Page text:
Biden Orders Closure of China-Backed Crypto Mine Near Air Force Base

( – President Biden has ordered the closure of a cryptocurrency mine in Wyoming. In an executive decree, the President demanded that MineOne Partners Limited and its affiliates near Francis E. Warren Air Force Base be forced to close and sell off their cryptocurrency. The White House said the company posed a security threat to the United States.

Documents indicate that MineOne, near Cheyenne, is majority-owned by Chinese nationals, and the President’s order stated that it made recent property changes to enable an expansion into specialized cryptocurrency mining. The operation is based around one mile from the Air Force Base.

The executive order stated that the proximity of the foreign-owned real estate to a facility connected to America’s nuclear military operations and the presence of equipment potentially capable of conducting “surveillance and espionage activities” was a threat that warranted enforced closure.

In 2022, in a report to the Committee on Foreign Investment in the United States, tech giant Microsoft, which also owns a facility nearby, warned the government that China could “pursue full-spectrum intelligence collection operations” from the Wyoming plant.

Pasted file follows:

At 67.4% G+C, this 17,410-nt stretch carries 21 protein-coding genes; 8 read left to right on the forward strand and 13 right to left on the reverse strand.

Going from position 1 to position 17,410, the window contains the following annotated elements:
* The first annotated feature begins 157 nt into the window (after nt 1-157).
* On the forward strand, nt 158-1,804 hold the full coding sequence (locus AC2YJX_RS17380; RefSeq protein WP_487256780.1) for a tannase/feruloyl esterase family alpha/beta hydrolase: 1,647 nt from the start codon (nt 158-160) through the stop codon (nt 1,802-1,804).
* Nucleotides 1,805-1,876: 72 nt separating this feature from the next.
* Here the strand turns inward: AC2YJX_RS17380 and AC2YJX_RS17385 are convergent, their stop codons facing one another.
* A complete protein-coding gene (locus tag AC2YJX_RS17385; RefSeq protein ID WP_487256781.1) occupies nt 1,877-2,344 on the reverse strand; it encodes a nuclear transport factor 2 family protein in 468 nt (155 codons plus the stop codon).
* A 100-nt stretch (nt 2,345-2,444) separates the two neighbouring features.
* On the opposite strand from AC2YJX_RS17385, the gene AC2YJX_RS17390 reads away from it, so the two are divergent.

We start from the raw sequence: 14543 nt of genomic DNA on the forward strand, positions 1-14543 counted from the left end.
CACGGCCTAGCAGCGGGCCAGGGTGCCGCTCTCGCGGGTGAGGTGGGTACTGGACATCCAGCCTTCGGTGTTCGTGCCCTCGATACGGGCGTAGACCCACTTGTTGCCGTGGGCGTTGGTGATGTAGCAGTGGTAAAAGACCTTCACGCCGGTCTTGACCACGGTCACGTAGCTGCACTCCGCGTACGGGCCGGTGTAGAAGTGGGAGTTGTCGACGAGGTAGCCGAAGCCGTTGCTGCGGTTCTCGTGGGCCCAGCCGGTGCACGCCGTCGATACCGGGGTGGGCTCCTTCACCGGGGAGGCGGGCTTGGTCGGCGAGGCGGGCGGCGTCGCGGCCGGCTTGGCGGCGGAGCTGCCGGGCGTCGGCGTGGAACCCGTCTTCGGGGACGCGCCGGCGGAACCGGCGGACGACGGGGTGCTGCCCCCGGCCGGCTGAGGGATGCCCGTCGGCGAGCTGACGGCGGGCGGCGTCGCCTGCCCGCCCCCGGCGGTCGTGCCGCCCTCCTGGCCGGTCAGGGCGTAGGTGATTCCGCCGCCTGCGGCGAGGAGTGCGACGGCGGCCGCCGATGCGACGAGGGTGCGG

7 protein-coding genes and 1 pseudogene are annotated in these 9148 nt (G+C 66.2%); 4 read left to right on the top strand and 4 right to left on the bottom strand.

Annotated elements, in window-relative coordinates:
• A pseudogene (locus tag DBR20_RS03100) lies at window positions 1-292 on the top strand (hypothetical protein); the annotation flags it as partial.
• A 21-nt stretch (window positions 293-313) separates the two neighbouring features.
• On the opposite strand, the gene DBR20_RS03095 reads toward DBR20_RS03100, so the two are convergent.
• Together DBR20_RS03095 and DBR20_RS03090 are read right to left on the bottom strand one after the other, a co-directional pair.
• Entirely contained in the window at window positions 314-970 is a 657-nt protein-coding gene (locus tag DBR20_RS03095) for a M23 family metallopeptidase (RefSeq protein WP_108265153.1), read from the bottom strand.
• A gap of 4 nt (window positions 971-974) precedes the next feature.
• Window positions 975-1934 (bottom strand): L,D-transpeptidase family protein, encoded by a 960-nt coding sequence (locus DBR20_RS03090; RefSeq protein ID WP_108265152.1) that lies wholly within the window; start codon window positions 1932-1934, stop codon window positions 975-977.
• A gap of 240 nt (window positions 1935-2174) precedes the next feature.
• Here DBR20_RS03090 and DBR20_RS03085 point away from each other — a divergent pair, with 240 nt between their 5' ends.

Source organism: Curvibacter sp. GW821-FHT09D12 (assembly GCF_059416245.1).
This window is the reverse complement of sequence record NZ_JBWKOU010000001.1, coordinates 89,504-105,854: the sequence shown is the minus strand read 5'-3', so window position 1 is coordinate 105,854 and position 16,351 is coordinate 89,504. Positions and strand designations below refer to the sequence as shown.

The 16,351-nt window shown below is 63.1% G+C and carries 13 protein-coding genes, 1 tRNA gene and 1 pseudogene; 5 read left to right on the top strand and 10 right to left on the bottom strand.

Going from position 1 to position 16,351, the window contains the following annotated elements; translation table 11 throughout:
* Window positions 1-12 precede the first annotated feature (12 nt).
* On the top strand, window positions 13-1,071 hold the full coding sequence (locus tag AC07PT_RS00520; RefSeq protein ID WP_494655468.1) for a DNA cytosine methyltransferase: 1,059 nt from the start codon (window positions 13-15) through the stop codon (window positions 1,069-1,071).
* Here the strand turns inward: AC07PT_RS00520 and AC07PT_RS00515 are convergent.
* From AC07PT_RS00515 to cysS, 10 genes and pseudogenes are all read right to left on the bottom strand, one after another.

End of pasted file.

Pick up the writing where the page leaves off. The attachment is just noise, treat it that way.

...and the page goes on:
MineOne reportedly acquired the land in 2022, but the purchase was not immediately registered with the Committee on Foreign Investment in the United States (CFIUS). A member of the public later informed the committee of the transaction, and CFIUS determined that there were notable national security implications. Subsequent inquiries revealed that the member of the public was a Microsoft representative.

CFIUS is a powerful bipartisan committee chaired by Treasury Secretary Janet Yellen and comprised of lawmakers from various departments, including the Justice and Energy Departments. Its role is to investigate concerns related to foreign investments in the US economy and the potential dangers they may pose. It has the power to review property transactions near sensitive sites such as military installations.

It could previously only investigate investments that resulted in controlling stakes in firms, but the Trump administration extended this to cover all foreign investments.

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